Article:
By Stephen H. Daniel
The identification of the dichotomy between the Renaissance and Modernist modes of logic and the detailed working out of that dichotomy in Edwards's writings constitute a new foundation for the study of Edwards's thought and rhetoric. Wilson H. Kimnach Though he is well known in literary, historical, and religious circles, Jonathan Edwards is a puzzle to philosophers, and attempts to portray him in terms of the classical modern dispute between empiricism and rationalism are inevitably frustrated by his blend of philosophy, rhetoric, history, and religious doctrine. Stephen H. Daniel reveals how Edwards's philosophy appeals to the tradition of Stoic logic and ontology thematized in the Renaissance by Paracelsus and Peter Ramus. Drawing on the semiotic work of Peirce, Foucault, and Kristeva, the book shows how the Renaissance theory of signatures provides Edwards and his contemporaries with a powerful alternative to the ideas of Descartes and Locke. Presenting the Stoic-Renaissance treatment of signs as an alternative to the modern dismissal of the language of nature, Daniel shows how this earlier model illumines Edwards's treatment of theological themes such as creation, trinity, original sin, freedom, moral agency, and the knowledge of beauty.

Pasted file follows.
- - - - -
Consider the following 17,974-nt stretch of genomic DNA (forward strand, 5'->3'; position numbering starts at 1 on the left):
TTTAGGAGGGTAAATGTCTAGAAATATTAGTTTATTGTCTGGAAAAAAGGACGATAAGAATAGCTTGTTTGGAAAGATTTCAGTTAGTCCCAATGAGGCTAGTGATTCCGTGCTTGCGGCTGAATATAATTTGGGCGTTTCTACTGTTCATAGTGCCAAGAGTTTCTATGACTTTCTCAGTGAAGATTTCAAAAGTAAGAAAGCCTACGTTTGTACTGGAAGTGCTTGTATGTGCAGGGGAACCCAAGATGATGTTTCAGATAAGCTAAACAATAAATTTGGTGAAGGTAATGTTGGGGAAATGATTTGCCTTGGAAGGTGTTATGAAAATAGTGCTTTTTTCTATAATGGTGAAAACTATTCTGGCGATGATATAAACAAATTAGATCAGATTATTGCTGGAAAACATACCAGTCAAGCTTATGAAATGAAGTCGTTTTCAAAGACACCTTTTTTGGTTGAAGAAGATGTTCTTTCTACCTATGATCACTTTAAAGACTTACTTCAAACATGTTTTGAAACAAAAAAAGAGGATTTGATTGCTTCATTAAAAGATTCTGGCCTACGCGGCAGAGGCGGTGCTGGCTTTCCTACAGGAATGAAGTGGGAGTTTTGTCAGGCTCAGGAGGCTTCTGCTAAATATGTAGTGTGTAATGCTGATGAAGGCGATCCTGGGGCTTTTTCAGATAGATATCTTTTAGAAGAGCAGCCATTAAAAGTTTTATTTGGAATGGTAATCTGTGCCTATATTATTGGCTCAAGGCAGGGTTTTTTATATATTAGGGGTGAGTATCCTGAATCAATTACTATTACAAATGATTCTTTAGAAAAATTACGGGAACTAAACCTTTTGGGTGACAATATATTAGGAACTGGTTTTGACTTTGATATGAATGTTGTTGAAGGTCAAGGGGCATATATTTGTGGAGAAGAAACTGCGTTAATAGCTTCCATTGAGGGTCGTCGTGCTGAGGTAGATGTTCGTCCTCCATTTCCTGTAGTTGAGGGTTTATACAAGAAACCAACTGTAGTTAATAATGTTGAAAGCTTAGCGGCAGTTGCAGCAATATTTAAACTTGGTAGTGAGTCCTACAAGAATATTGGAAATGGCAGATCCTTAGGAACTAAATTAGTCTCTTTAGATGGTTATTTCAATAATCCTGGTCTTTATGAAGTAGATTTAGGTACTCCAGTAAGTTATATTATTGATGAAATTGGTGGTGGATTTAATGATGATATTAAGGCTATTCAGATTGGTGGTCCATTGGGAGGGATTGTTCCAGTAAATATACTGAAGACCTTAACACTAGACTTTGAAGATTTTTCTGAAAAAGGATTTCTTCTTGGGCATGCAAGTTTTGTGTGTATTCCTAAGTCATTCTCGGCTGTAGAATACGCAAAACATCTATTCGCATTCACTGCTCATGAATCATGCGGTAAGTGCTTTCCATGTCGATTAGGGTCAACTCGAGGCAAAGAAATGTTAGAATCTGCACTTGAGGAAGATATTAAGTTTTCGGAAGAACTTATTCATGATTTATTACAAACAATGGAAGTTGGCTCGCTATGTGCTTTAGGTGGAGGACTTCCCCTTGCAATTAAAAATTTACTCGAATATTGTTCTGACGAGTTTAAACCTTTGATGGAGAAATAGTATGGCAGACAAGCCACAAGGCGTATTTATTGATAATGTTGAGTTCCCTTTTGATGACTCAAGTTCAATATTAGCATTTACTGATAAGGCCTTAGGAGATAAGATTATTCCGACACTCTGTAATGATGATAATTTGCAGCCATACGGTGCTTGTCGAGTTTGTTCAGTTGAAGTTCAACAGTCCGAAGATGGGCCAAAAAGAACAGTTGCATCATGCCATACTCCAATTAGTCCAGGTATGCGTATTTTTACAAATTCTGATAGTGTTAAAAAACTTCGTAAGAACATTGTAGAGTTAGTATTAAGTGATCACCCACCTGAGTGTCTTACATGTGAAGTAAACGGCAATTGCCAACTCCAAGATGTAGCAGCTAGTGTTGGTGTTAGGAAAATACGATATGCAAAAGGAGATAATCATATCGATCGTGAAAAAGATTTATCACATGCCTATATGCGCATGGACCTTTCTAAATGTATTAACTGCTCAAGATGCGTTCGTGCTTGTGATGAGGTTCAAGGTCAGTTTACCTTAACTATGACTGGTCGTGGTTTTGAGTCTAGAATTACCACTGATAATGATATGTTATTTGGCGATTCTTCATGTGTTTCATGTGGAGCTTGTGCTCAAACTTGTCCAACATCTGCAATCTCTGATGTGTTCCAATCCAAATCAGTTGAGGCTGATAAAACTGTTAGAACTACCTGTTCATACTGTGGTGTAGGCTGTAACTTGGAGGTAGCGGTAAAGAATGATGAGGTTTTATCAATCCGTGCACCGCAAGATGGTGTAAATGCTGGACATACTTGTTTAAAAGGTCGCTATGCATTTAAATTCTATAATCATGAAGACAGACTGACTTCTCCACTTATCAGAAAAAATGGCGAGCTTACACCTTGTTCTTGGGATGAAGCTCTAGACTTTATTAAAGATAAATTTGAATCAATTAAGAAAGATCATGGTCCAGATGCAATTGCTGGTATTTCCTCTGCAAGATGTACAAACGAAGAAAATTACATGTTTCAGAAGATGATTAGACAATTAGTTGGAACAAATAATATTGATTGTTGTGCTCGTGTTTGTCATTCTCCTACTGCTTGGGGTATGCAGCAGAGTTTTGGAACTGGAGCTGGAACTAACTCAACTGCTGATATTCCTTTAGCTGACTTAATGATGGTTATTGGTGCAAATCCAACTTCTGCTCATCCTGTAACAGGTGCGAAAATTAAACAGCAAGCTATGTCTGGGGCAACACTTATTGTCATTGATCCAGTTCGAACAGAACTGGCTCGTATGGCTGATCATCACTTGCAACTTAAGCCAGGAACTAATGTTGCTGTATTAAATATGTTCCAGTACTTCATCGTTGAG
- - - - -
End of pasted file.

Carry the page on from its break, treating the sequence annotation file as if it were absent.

- Bloomington, IN